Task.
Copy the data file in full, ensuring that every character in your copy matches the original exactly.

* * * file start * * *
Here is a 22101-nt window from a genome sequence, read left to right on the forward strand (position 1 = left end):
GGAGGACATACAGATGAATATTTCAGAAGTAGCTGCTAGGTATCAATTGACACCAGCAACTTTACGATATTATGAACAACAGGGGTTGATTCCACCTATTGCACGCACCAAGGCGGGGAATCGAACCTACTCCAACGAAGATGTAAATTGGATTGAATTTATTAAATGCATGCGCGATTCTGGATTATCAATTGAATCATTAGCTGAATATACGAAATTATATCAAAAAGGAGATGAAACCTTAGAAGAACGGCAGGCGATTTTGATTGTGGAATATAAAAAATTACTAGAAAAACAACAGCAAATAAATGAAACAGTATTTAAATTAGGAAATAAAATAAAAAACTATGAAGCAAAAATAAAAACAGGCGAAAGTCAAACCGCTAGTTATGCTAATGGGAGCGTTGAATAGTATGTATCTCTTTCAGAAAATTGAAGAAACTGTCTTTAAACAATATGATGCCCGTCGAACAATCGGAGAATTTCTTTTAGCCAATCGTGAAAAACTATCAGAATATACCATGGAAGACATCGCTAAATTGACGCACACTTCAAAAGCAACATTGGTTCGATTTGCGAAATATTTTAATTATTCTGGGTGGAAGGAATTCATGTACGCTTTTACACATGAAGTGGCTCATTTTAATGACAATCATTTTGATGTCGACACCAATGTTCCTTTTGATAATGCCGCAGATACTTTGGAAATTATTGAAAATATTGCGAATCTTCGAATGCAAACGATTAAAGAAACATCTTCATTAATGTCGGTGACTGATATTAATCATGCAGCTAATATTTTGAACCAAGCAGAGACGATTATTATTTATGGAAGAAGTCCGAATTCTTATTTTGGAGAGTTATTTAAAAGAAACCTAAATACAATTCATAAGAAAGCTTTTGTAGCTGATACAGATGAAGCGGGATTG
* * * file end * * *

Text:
Here is a 22101-nt window from a genome sequence, read left to right on the forward strand (position 1 = left end):
GGAGGACATACAGATGAATATTTCAGAAGTAGCTGCTAGGTATCAATTGACACCAGCAACTTTACGATATTATGAACAACAGGGGTTGATTCCACCTATTGCACGCACCAAGGCGGGGAATCGAACCTACTCCAACGAAGATGTAAATTGGATTGAATTTATTAAATGCATGCGCGATTCTGGATTATCAATTGAATCATTAGCTGAATATACGAAATTATATCAAAAAGGAGATGAAACCTTAGAAGAACGGCAGGCGATTTTGATTGTGGAATATAAAAAATTACTAGAAAAACAACAGCAAATAAATGAAACAGTATTTAAATTAGGAAATAAAATAAAAAACTATGAAGCAAAAATAAAAACAGGCGAAAGTCAAACCGCTAGTTATGCTAATGGGAGCGTTGAATAGTATGTATCTCTTTCAGAAAATTGAAGAAACTGTCTTTAAACAATATGATGCCCGTCGAACAATCGGAGAATTTCTTTTAGCCAATCGTGAAAAACTATCAGAATATACCATGGAAGACATCGCTAAATTGACGCACACTTCAAAAGCAACATTGGTTCGATTTGCGAAATATTTTAATTATTCTGGGTGGAAGGAATTCATGTACGCTTTTACACATGAAGTGGCTCATTTTAATGACAATCATTTTGATGTCGACACCAATGTTCCTTTTGATAATGCCGCAGATACTTTGGAAATTATTGAAAATATTGCGAATCTTCGAATGCAAACGATTAAAGAAACATCTTCATTAATGTCGGTGACTGATATTAATCATGCAGCTAATATTTTGAACCAAGCAGAGACGATTATTATTTATGGAAGAAGTCCGAATTCTTATTTTGGAGAGTTATTTAAAAGAAACCTAAATACAATTCATAAGAAAGCTTTTGTAGCTGATACAGATGAAGCGGGATTG